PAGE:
|Female, form rufescens|
(Vander Linden, 1820)
Subspecies and varieties
- Ischnura elegans ebneri Schmidt, 1938
- Ischnura elegans elegans (Vander Linden, 1820)
- Ischnura elegans pontica Schmidt, 1939
- Ischnura elegans f. infuscans
- Ischnura elegans f. infuscans-obsoleta
- Ischnura elegans f. rufescens
- Ischnura elegans f. typica
- Ischnura elegans f. violacea
These damselflies can be found in a wide range of lowland environments, with standing and slow flowing waters, brackish and polluted water.
Ischnura elegans can reach a body length of 27–35 millimetres (1.1–1.4 in) and a wingspan of about 35 millimetres (1.4 in). Hindwings reach alength of 14–20 millimetres (0.55–0.79 in). Adult male blue-tailed damselflies have a head and thorax patterned with blue and black. There is a bi-coloured pterostigma on the front wings. Eyes are blue. They have a largely black abdomen with very narrow pale markings where each segment joins the next. Segment eight, however, is entirely pale blue. At rest, the wings of most damselfly species are held back together, unlike dragonflies, which rest with their wings out flat. The thorax of juvenile males has a green tinge.
Female blue-tailed Damselflies come in a variety of colour forms. Juveniles may be salmon pink, form rufescens; violet, form violacea and a pale green form. The colour darkens as the damselfly ages. Mature females may be blue like the male, form typica; olive green thorax and brown spot, form infuscans or pale brown thorax and brown spot, form infusca-obseleta.
Biology and behavior
Adults fly from April to September to early October. The adult damselflies prey on small flying insects, caught using their legs like a basket to scoop the prey up while flying, or insects taken from leaves. Damselfly nymphs are aquatic, and prey on small aquatic insects or other aquatic larvae.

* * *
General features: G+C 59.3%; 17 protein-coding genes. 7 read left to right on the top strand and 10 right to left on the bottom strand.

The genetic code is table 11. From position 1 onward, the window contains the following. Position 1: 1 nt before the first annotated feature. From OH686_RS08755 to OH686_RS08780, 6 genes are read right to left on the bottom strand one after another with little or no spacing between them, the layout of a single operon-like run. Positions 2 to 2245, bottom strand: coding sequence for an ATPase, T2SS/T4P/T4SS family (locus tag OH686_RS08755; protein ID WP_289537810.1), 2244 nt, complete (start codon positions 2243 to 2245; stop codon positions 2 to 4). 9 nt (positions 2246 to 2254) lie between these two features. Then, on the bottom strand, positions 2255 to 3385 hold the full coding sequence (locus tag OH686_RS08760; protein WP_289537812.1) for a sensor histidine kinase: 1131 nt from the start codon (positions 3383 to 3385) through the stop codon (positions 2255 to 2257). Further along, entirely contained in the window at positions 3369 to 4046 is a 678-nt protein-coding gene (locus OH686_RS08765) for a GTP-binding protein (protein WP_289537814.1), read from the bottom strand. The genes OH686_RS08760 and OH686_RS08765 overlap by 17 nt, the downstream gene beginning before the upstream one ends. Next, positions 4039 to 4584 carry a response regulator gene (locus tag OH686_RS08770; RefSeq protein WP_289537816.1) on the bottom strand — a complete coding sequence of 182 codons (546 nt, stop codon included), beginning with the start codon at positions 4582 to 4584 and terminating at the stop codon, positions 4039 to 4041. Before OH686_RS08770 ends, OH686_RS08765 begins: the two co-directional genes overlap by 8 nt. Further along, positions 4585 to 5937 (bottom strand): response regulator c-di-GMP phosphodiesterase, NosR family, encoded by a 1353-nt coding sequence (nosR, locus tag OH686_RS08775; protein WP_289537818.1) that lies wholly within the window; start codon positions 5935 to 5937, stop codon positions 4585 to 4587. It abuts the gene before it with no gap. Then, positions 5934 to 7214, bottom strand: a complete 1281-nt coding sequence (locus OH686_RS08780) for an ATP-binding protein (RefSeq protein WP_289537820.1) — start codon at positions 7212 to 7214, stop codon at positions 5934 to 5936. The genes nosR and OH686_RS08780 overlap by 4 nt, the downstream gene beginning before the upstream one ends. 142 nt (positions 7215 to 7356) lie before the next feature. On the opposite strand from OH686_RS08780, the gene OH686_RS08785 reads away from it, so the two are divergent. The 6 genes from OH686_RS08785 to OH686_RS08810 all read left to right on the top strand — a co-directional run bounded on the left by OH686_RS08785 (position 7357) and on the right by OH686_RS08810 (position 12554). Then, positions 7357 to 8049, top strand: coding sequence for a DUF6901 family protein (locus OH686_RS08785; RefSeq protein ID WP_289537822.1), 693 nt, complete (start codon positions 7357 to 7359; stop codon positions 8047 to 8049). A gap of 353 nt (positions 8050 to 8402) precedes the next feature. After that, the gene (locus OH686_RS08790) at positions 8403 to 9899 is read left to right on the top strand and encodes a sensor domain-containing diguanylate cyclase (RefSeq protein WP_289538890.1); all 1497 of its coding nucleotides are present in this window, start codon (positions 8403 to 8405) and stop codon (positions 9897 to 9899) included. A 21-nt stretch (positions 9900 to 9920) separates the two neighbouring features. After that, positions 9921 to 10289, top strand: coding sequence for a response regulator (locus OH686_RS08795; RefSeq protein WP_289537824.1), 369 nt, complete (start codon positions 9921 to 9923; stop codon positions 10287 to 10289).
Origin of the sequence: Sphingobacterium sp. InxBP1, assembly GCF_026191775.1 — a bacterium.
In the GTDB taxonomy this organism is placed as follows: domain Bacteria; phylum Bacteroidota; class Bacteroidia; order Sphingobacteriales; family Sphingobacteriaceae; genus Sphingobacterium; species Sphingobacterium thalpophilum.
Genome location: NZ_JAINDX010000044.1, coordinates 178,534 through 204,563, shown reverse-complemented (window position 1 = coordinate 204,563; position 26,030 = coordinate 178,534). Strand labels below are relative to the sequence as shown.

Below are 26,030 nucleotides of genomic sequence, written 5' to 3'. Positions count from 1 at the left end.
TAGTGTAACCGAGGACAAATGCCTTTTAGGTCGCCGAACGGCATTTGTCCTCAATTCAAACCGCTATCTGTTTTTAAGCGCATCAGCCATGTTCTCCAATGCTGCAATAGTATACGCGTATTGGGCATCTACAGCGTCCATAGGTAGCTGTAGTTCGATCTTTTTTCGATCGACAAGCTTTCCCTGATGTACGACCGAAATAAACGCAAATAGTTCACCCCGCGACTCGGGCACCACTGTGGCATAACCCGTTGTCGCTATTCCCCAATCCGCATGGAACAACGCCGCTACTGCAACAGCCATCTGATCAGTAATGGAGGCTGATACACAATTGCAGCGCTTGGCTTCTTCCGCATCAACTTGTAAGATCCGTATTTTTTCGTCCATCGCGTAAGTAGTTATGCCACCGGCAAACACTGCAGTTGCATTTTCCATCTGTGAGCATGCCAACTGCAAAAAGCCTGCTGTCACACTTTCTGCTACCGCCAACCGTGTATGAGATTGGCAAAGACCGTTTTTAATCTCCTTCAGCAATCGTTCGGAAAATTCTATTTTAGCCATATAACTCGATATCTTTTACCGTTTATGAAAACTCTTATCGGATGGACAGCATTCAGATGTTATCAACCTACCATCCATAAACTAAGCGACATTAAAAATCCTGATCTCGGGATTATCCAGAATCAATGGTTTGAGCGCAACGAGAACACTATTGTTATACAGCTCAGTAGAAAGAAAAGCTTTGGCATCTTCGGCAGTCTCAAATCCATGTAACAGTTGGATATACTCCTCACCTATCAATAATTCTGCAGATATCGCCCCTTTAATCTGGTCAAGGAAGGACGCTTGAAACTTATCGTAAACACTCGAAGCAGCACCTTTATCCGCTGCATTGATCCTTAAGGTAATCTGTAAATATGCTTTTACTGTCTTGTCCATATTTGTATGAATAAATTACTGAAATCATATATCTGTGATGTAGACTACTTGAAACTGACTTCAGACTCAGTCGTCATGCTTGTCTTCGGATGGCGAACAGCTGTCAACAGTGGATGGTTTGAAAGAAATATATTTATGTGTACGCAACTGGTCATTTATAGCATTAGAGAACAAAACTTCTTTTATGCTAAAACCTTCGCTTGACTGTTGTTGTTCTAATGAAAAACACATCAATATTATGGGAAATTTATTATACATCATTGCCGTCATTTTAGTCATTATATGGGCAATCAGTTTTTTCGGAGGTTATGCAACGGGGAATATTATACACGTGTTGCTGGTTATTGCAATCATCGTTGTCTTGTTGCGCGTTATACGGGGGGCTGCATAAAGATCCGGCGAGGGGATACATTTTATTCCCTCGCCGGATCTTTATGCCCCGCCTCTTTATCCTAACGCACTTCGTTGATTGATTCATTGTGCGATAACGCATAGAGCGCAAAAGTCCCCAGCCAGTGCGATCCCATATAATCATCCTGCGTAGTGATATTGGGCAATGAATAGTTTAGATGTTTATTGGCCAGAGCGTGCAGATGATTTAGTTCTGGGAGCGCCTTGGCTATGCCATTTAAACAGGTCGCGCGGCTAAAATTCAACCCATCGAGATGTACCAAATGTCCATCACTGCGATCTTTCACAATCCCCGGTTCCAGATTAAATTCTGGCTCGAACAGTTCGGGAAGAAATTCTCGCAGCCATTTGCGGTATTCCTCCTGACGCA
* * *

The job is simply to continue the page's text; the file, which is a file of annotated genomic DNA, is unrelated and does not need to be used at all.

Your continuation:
A male can try to interfere with a mating pair, by attaching itself to the mating male.The females always lay their eggs on the floating parts of the plants without any involvement of the male.
Blue-tailed Damselflies are superb fliers and can alter each of their four wing's kinematics in order to maneuver. A recent study has shown that they can compensate for a whole wing loss and even successfully maneuver and catch prey.
- Bisby F.A., Roskov Y.R., Orrell T.M., Nicolson D., Paglinawan L.E., Bailly N., Kirk P.M., Bourgoin T., Baillargeon G., Ouvrard D. Catalogue of life
- Fauna europaea
- BDS - British Dragonfly Society
- L. Watson and M. J. Dallwitz British Insects: the Odonata (Dragonflies and Damselflies
- Kassner, Ziv; Dafni, Eyal; Ribak, Gal (2016-02-01). "Kinematic compensation for wing loss in flying damselflies". Journal of Insect Physiology. 85: 1–9. doi:10.1016/j.jinsphys.2015.11.009.
- Media related to Ischnura elegans at Wikimedia Commons
- Data related to Ischnura elegans at Wikispecies
|This article related to damselflies is a stub. You can help Wikipedia by expanding it.|